GSM BlackBerry Smartphone + BlackBerry PlayBook: YES, you can be connected via the BlackBerry Bridge and use Internet Tethering at the same time. GSM BlackBerry Smartphones are those that require a SIM card (AT&T, T-Mobile, Rogers, etc.).
CDMA BlackBerry Smartphone + BlackBerry PlayBook: As far as we have been told, NO, currently when using a CDMA BlackBerry Smartphone (Verizon, Sprint) with your BlackBerry PlayBook, you cannot use both Internet Tethering and the BlackBerry Bridge at the same time. We'll be looking forward to testing this out ourselves to find out exactly what the limitations are when using the PlayBook with a CDMA Smartphone.
Does Internet Tethering Cost Money?
This will depend on the carrier you are with and your smartphone plan. Some carriers have tethering or data share plans that are specifically designed for sharing your smartphone's data connection with other mobile devices. Other carriers may not charge for Internet Tethering so long as data usage stays within the allowed amounts per the subscribed data plan. Be sure to check with your carrier before Internet Tethering to ensure you're not surprised.
What's the real purpose of the BlackBerry Bridge?
This question gets asked a lot. There a couple of reasons why the BlackBerry Bridge exists, and it's not just that RIM would like people to own both a BlackBerry Smartphone and BlackBerry PlayBook.
An Enterprise Ready Tablet - RIM has christened the BlackBerry PlayBook as The First Professional Grade Tablet. To be able to lay claim to that title, RIM has to ensure the BlackBerry PlayBook is secure. The BlackBerry Smartphone and traditional BlackBerry Operating System (as found in phones) are trusted and battle tested by enterprise. For the past decade they have proven their security. The BlackBerry Tablet OS is built upon the QNX operating system, not the traditional BlackBerry Operating System found in phones. While RIM is working hard to secure up QNX and to hook the PlayBook up directly to RIM's servers (and as we discussed in our latest podcast RIM likely needs to deal with the issue of multiple device pins per one user), the quickest way for RIM to create a secure environment on their tablet was to piggy back on the security of the phones. Because none of the critical BlackBerry Bridge data is actually stored on the PlayBook or transmitted to servers directly from the PlayBook, the device is as secure as BlackBerry Smartphones since the paired BlackBerry Smartphone is the secure tunnel connection back to RIM from the PlayBook. So in enterprise, the PlayBook represents the best of both worlds - all of the security of BlackBerry Smartphones combined with the benefits of the tablet form factor and new operating system. RIM has already said that native email, PIM, etc. support will come to the PlayBook, but in the meantime the BlackBerry Bridge allows them to get into market quickly and securely. For more on the BlackBerry PlayBook in Enterprise, check out the slides and audio from this PlayBook Enterprise Webinar.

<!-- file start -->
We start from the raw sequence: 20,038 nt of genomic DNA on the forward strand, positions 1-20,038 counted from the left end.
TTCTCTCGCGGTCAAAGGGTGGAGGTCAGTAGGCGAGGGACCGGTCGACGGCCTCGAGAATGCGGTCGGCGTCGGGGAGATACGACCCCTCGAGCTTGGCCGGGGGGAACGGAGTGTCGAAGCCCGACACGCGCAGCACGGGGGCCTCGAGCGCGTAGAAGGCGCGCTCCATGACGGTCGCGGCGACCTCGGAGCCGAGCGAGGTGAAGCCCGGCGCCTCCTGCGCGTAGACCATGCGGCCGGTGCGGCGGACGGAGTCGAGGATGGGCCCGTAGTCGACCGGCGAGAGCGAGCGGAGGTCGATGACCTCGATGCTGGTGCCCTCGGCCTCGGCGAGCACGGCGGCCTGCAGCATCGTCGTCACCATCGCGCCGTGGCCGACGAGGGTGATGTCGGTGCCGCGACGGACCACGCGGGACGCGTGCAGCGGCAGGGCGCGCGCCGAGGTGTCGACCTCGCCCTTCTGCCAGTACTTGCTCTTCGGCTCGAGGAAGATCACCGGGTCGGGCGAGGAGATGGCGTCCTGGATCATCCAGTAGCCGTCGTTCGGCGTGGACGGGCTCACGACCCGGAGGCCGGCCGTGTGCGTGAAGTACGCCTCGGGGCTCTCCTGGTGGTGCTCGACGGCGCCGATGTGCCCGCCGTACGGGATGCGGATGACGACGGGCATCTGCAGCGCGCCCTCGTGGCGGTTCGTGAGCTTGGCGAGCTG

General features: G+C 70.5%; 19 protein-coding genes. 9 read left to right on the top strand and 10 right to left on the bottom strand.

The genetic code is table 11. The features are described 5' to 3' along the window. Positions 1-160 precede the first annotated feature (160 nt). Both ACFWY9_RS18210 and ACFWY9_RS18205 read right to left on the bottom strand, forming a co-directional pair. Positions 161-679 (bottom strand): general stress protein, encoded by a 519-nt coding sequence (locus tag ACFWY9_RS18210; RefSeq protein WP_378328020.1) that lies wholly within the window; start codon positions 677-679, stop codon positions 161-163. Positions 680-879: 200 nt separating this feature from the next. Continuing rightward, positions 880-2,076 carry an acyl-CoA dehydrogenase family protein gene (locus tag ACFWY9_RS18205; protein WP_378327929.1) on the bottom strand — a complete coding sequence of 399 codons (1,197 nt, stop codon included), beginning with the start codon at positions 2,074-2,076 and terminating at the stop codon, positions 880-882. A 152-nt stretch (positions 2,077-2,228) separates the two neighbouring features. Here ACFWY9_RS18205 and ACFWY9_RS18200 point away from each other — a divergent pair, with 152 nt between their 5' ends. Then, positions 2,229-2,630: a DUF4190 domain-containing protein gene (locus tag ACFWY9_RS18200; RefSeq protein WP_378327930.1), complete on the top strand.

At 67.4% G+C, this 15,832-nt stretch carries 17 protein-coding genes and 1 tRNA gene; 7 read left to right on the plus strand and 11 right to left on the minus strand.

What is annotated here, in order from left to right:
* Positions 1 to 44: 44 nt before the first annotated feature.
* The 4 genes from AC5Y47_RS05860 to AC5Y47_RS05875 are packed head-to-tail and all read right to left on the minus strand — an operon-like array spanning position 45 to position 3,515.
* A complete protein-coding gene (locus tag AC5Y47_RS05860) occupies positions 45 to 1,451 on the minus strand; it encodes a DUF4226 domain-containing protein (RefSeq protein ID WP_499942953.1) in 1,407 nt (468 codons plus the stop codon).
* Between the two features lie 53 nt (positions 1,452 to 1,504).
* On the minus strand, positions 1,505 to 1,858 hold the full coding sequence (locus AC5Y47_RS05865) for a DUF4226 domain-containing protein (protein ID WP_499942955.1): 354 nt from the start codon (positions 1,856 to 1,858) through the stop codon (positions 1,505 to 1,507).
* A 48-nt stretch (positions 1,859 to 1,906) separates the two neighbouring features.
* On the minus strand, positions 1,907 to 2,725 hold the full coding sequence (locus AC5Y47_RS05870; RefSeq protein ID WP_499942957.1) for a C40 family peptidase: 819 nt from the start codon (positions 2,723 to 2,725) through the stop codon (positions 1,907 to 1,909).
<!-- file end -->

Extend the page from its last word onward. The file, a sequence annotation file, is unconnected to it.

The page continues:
For consumers, the BlackBerry Bridge may not prove quite as critical but is still a nice value-added bonus for those who own both a BlackBerry Smartphone and BlackBerry PlayBook. We've already seen in the CrackBerry forums that a lot of people plan to make use of the BlackBerry Bridge on their PlayBook so they can email, BBM and more on the PlayBook's nice touchscreen.
What smartphone apps and content can I access via the BlackBerry Bridge?
If you are running BlackBerry Device Software 5.0 or later on your BlackBerry smartphone, you can connect your BlackBerry PlayBook tablet to your smartphone to access email, calendars, BlackBerry Messenger files, and other data directly from your tablet.
If you have other any questions on Internet Tethering or the BlackBerry Bridge on the BlackBerry PlayBook, drop them in the comments yet or follow the link below to discuss them in the forums.
CrackBerry is in no way Affiliated with BlackBerry. We take pride in our unbiased content, however do occasionally receive free products from vendors that we review or discuss. For more info click here.